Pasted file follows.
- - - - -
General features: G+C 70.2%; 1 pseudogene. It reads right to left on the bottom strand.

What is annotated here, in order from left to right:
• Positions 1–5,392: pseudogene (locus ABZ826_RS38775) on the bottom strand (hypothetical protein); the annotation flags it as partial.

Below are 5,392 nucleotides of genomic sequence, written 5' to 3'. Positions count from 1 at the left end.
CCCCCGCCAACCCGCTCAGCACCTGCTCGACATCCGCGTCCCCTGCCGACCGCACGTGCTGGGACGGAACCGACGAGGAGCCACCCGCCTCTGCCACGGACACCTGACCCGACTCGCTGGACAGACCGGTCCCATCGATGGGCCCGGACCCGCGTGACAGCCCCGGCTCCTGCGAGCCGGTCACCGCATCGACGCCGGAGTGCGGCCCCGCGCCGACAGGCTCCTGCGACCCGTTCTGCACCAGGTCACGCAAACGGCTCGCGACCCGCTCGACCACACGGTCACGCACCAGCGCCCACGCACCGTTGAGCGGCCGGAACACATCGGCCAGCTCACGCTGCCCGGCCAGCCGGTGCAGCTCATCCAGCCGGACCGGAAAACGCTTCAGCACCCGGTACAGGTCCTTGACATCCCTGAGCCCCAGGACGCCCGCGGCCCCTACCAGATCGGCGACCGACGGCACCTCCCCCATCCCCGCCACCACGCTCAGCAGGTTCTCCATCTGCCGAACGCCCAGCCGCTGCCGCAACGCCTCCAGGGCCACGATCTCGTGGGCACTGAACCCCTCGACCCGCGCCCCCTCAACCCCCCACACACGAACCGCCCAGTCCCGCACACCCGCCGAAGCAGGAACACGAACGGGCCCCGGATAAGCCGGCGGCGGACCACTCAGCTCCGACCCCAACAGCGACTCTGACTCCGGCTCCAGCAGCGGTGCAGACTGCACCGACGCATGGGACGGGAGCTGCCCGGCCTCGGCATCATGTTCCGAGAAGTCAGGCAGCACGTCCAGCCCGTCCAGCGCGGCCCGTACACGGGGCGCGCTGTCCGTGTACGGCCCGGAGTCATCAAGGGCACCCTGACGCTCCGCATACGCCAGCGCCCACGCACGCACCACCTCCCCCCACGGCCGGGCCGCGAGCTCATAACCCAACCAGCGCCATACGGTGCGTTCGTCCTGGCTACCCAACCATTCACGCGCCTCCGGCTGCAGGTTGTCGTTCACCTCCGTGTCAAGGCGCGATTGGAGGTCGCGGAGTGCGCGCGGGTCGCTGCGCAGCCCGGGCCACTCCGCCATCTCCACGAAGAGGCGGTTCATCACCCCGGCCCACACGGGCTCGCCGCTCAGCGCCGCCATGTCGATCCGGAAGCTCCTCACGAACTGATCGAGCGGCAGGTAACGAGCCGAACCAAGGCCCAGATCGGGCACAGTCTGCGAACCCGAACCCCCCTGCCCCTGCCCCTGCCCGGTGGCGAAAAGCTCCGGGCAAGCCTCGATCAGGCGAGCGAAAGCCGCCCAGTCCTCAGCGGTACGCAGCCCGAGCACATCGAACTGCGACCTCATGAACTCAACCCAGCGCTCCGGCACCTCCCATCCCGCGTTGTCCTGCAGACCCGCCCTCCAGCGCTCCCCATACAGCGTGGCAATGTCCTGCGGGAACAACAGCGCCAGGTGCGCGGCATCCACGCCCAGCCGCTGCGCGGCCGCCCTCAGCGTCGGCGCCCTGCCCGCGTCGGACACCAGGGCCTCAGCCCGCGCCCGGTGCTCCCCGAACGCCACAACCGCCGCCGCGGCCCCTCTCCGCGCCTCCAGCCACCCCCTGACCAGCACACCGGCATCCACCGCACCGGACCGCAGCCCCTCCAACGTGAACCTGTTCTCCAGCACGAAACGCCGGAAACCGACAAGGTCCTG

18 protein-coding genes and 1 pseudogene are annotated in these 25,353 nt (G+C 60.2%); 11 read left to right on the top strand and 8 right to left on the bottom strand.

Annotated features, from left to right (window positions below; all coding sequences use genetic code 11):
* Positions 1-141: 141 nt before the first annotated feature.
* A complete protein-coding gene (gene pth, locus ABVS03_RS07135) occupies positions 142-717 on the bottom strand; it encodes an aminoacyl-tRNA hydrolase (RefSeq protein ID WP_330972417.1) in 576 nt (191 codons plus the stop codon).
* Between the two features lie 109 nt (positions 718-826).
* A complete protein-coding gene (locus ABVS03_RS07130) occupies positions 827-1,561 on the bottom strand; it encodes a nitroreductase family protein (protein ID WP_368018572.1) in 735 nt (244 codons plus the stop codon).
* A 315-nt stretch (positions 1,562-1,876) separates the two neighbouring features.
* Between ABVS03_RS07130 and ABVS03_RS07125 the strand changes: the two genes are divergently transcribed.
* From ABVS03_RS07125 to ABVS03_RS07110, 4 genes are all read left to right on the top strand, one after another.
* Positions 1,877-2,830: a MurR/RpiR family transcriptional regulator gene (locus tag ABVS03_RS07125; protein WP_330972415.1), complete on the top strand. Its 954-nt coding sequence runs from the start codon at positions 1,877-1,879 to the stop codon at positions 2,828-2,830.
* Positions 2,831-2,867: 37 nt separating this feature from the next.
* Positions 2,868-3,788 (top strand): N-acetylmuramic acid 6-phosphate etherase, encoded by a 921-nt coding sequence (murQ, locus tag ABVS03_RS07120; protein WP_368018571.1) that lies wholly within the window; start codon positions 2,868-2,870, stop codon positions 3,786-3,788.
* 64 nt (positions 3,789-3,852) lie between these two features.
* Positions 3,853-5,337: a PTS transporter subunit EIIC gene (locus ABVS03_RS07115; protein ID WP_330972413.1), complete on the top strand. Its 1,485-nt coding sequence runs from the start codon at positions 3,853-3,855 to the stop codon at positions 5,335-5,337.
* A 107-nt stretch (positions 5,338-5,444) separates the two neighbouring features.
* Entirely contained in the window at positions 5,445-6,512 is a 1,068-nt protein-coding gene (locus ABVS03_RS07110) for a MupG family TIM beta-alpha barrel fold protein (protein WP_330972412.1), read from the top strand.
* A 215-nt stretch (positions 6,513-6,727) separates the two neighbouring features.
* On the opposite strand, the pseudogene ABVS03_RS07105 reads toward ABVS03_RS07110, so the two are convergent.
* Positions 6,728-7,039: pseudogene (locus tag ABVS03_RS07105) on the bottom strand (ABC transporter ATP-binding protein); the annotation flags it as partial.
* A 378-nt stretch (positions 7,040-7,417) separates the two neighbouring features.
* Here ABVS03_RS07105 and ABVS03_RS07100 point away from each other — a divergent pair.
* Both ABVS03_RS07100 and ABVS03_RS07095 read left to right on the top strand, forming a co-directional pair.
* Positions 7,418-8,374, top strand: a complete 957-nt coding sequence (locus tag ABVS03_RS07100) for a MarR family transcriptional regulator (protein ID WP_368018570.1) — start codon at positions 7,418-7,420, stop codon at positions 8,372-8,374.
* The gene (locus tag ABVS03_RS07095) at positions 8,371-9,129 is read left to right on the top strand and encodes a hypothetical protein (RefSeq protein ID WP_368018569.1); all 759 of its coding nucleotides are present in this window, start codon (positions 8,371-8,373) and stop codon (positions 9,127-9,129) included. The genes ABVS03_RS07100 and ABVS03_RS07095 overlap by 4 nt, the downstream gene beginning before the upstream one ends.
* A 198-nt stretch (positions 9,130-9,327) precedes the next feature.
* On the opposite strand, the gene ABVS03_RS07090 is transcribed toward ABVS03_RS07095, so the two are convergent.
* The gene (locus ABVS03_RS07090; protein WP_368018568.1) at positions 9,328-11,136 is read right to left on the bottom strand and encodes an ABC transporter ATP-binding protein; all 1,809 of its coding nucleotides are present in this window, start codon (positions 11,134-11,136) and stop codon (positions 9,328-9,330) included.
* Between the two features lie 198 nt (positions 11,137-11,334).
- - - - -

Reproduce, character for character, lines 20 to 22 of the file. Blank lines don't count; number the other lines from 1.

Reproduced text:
* A 107-nt stretch (positions 5,338-5,444) separates the two neighbouring features.
* Entirely contained in the window at positions 5,445-6,512 is a 1,068-nt protein-coding gene (locus ABVS03_RS07110) for a MupG family TIM beta-alpha barrel fold protein (protein WP_330972412.1), read from the top strand.
* A 215-nt stretch (positions 6,513-6,727) separates the two neighbouring features.